Because it’s a departure from MLB’s primary product, the World Baseball Classic comes with a ready-made supply of detractors, often those who want to keep things the way they were when they were young, and who are liable to see enforcing the rules against fielders obstructing the basepaths without the ball as an affront.
Robert Whiting expressed some valid takes in his recent Substack post “WBC title is great for Japan, but NPB needs to concentrate on enhancing its product going forward.”
His points, as I understand them, are:
- The lively individualistic approach exhibited by Japan in the WBC will not loosen Japan’s embrace of paint-by-numbers solutions to baseball situations.
- The WBC is fun, but it’s just an exhibition and doesn’t prove which team is the best.
- Japanese pro baseball could be so much better than it is, and that should be its focus to be better at marketing and building its product, and that the DeNA signing of Trevor Bauer is a step in the right direction.
In my last post, I addressed his principle point, that Japan’s baseball establishment needs to move forward from the WBC and not just celebrate. This time, I want to take on the question of whether or not the tournament is an exhibition.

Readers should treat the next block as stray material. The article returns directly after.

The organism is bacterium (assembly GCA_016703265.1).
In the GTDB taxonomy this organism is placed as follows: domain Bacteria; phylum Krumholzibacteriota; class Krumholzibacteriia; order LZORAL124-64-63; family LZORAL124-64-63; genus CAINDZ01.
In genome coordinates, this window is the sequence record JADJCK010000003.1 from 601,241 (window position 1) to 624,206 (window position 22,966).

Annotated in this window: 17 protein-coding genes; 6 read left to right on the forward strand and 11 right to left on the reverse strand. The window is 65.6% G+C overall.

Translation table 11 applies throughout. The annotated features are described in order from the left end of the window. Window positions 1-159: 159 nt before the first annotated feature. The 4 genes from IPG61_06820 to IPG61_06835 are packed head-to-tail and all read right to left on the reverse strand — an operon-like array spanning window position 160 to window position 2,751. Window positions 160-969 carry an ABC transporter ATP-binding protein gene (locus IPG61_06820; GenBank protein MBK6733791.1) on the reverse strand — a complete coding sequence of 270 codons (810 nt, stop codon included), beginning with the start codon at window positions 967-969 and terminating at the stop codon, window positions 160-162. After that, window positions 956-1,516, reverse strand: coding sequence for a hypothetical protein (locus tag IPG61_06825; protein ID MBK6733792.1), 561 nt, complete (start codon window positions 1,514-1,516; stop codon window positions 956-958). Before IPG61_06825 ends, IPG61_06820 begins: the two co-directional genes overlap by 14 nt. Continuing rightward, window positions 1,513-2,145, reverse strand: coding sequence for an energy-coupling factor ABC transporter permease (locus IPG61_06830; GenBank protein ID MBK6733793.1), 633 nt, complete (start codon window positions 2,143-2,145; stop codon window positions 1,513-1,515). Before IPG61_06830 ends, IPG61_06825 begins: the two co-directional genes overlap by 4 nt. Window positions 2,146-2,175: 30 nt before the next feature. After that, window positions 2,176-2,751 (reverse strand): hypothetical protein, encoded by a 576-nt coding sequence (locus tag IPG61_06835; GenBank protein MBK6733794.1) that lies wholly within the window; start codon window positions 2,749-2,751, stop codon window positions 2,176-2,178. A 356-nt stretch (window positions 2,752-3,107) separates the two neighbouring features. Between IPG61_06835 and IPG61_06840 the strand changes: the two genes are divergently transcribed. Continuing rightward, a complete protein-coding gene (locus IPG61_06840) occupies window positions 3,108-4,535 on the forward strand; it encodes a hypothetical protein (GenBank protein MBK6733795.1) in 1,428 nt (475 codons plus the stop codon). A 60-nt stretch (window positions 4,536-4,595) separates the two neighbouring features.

“Just a series of exhibitions”
“It (the WBC) is just a series of exhibition games that in the end are just a series of exhibition games.”–Robert Whiting on Substack, March 22, 2023
This is an “it’s not my idea of a real competition, therefore it isn’t one” argument. I have to believe what he means by this is that the WBC games are nothing little more than preseason exhibitions ahead of the regular season.
However, the main attribute of an exhibition game is that its outcome is less important than the training value the players take from it or the value derived from the game’s contribution to a charitable cause.
Kyle Schwarber and Tim Anderson were asked about the nature of the competition. You tell me if they think it’s an exhibition.
Continue reading The greatest exhibition
“You’re not really tiptoeing your way through a spring training at-bat. You’re coming in, and it’s competing, it’s time to win. It’s kind of like that regular season where you know what? You’re getting your work done in the cage and you’re competing in the game. This is straight competition, go out there, compete, and the best man wins.”–Team USA’s Kyle Schwarber prior to the 2023 WBC final against Japan.